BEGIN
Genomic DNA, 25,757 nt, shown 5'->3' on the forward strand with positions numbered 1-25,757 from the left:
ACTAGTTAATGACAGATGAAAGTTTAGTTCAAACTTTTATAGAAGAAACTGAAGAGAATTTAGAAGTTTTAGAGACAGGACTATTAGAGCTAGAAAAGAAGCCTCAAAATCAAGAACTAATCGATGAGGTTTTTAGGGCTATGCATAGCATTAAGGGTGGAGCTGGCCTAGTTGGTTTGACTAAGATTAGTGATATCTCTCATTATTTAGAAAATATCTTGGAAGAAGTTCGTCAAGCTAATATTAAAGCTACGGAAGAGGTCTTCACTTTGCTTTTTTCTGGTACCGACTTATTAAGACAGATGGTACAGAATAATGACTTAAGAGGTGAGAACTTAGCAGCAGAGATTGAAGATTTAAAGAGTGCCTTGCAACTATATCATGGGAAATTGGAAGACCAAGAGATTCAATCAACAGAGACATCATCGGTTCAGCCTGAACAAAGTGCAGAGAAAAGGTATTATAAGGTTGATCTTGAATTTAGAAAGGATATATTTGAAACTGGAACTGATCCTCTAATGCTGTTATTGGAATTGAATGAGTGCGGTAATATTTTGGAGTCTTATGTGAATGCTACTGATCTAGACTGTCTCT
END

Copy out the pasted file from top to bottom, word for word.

Genomic DNA, 25,757 nt, shown 5'->3' on the forward strand with positions numbered 1-25,757 from the left:
ACTAGTTAATGACAGATGAAAGTTTAGTTCAAACTTTTATAGAAGAAACTGAAGAGAATTTAGAAGTTTTAGAGACAGGACTATTAGAGCTAGAAAAGAAGCCTCAAAATCAAGAACTAATCGATGAGGTTTTTAGGGCTATGCATAGCATTAAGGGTGGAGCTGGCCTAGTTGGTTTGACTAAGATTAGTGATATCTCTCATTATTTAGAAAATATCTTGGAAGAAGTTCGTCAAGCTAATATTAAAGCTACGGAAGAGGTCTTCACTTTGCTTTTTTCTGGTACCGACTTATTAAGACAGATGGTACAGAATAATGACTTAAGAGGTGAGAACTTAGCAGCAGAGATTGAAGATTTAAAGAGTGCCTTGCAACTATATCATGGGAAATTGGAAGACCAAGAGATTCAATCAACAGAGACATCATCGGTTCAGCCTGAACAAAGTGCAGAGAAAAGGTATTATAAGGTTGATCTTGAATTTAGAAAGGATATATTTGAAACTGGAACTGATCCTCTAATGCTGTTATTGGAATTGAATGAGTGCGGTAATATTTTGGAGTCTTATGTGAATGCTACTGATCTAGACTGTCTCT